Botanizing by Lake Ontario: An Australian visits the Nature Conservancy of Canada

Left to right: Cheryl Reyes, Jane Gilbert, Amanda Tracey and Kate Cranney at Presqu'ile Provincial Park (Photo by NCC)

Left to right: Cheryl Reyes, Jane Gilbert, Amanda Tracey and Kate Cranney at Presqu'ile Provincial Park (Photo by NCC)

January 31, 2019 | by Kate Cranney

We looked suspect at best. Picture this: three cars parked in an isolated part of Presqu’ile Provincial Park. Ten people huddled together against the wind and rain. One woman picking something from the ground, holding it up to the light. Everyone murmuring excitedly as she furiously flicks through a thick book. 

To an outsider, I’m sure we looked like a strange lot. A kind of outdoor cult, perhaps? A group of adults late to the Pokémon GO party? No, we were a group of botany-loving buffs, gathered together to learn more about the plants of Presqu’ile Provincial Park, on the shores of Lake Ontario.

I had travelled all the way from Australia to Canada, to do a fellowship on communications in the conservation sector. Over three months, I met with environmental non-profits all across Europe, the U.S. and Canada. In Toronto, Jane Gilbert from the Nature Conservancy of Canada (NCC) kindly offered to show me one of the organization’s conservation sites while telling me about NCC’s work.

So, on a chilly morning in August, we met with NCC staff and members of the Kingston Field Naturalists to explore Presqu’ile Provincial Park. We were all thrashed by wind and rain while learning about the park's plants. The field trip was led by Anne Roberston, who runs the Kingston Field Naturalist’s Youth Program. I wasn’t surprised to find out that Anne was once a biology teacher; she is a brilliant science communicator and an enthusiastic teacher.

Botanizing while walking toward the lake (Photo by NCC)

Botanizing while walking toward the lake (Photo by NCC)

We botanized while walking toward the lake. As Anne said, “The plants here, at Presqu’ile, are quite spectacular. Most people come here for the birds, for the duck migration and other species passing through, but the plants are beautiful.” I studied botany in Australia, and had to agree — the plants were beautiful and delicate.

Plants in Presqu'ile Provincial Park

  • Kalm’s lobelia (Photo by Kate Cranney)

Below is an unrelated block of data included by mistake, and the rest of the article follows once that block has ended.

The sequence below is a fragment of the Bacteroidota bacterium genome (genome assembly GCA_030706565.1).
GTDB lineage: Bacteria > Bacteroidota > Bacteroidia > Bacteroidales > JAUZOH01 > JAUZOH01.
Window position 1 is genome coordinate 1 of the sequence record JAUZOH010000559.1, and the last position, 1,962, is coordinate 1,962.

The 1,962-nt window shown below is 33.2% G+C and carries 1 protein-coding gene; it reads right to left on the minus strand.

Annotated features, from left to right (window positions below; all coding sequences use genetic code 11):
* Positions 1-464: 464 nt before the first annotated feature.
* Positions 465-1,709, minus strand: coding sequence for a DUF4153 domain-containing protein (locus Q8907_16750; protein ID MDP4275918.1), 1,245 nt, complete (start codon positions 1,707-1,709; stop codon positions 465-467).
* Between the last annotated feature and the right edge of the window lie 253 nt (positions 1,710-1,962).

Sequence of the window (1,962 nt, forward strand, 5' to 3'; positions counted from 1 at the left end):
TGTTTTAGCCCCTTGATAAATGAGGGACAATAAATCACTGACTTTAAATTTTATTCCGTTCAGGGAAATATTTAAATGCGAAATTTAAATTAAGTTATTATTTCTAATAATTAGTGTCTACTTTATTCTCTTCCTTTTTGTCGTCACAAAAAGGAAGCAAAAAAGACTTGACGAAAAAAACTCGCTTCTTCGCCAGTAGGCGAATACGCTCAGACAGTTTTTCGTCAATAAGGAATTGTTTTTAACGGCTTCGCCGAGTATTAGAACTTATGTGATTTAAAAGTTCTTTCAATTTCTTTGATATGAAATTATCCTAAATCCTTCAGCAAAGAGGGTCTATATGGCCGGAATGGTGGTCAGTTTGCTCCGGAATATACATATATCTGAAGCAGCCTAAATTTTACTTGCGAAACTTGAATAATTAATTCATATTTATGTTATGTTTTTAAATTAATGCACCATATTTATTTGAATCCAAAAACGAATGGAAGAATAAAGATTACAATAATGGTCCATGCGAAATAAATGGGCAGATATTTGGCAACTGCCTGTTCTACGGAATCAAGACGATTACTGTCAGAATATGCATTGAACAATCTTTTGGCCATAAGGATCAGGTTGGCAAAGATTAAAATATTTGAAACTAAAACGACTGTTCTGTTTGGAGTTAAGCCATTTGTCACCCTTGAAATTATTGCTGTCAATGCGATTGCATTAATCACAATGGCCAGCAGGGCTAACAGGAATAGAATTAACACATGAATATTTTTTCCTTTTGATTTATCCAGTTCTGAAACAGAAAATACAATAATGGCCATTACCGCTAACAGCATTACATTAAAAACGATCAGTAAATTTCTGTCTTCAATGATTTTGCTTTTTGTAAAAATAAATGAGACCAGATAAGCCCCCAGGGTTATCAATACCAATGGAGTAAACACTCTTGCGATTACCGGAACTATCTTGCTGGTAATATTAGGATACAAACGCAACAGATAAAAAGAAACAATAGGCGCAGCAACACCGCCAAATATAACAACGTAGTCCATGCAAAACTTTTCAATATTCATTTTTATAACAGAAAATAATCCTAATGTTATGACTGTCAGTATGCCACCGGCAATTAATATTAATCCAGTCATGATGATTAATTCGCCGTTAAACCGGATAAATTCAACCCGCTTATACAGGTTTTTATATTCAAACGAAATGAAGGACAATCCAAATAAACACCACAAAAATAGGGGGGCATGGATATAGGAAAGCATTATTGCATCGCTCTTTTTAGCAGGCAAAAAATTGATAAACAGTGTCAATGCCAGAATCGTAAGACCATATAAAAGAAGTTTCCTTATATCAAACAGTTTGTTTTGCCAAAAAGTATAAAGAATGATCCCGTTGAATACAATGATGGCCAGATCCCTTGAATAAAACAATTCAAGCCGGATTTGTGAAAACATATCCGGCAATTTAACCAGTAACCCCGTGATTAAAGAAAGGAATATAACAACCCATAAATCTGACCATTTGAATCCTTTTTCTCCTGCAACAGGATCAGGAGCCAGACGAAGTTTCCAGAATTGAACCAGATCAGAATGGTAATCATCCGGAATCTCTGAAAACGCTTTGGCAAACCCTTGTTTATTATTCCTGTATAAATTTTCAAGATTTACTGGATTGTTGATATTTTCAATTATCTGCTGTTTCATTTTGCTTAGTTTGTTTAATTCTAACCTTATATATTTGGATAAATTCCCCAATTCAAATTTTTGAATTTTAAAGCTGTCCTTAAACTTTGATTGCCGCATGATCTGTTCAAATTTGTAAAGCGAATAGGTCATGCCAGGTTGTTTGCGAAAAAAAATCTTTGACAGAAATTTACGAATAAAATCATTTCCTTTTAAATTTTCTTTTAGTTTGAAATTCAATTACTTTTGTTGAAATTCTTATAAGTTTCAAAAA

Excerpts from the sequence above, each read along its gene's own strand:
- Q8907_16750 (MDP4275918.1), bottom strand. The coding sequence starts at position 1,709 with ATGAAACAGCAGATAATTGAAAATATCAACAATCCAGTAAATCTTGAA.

Click on the image to enlarge.
  • Broad-leaved arrowhead (Photo by Kate Cranney)
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  • Black-eyed susan (Photo by Kate Cranney)
    Click on the image to enlarge.
  • Bearberry (Photo by Kate Cranney)
    Click on the image to enlarge.
  • Hybrid cattail (Photo by Kate Cranney)
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Local naturalist David Bree explained that the site was a golf course in the 1920s, but is now home to many plants, some considered rare or threatened. We saw orchids, including lady tresses and nodding tresses, obedient plant and bearberry. As we stopped by an open patch of land, David told us that there are eight special habitats here, including "pannes" — open, flat, sandy and wet areas — a habitat now seldom found in Ontario.

Presqu'ile Provincial Park Nature Centre's Isabella showing children how to tag a monarch butterfly (Photo by Kate Cranney)

Presqu'ile Provincial Park Nature Centre's Isabella showing children how to tag a monarch butterfly (Photo by Kate Cranney)

The rain began to hammer down and we retreated to our cars, driving on to Presqu'ile Provincial Park's Nature Centre. Here, the Nature Centre’s Isabella showed our group and some very excited kids how to tag a monarch butterfly. Scientists across Canada and the U.S. have used for decades small stickers to track where monarchs migrate, to understand the species’ life cycle.

Isabella delicately attached a tiny sticker with a unique number to the wings of two female butterflies. As she filled out the data sheet, she asked the kids to help her name the tagged butterflies. Nina and Sarah were deemed highly appropriate names.

From there we visited the park’s Lighthouse Interpretive Centre. Here, Amanda Tracey and Cheryl Reyes from NCC told us the story of the organization’s newest nature reserve — the nearby Brighton Wetland. It’s the last piece of undeveloped land on the eastern shoreline of Presqu’ile Bay and an important stopover place for migratory birds.

Walking the Marsh Boardwalk Trail (Photo by Kate Cranney)

Walking the Marsh Boardwalk Trail (Photo by Kate Cranney)

Amazingly, the land was bought by NCC and its partners in two months! As Amanda said, it goes to show how important it is for people that the land remain undeveloped, for it to be protected. I could see Amanda and Cheryl’s excitement about the Brighton Wetland — it is truly a community collaboration. NCC is working with groups like the Kingston Naturalists to understand the special species that call the Brighton Wetland home. As Amanda said, “No one knows everything; you share what you know.”

We finished the day by walking the Marsh Boardwalk Trail, and seeing the wetlands and famous “horse trees” (the sway-backed trunks of eastern white cedars). A hearty thank you to Jane, Anne, Amanda and Cheryl for a great day out. For an Australian unaccustomed to large lakes and temperate plants, I had a fabulous time!

Kate Cranney

About the Author

Kate Cranney is a science communicator and artist from Australia.

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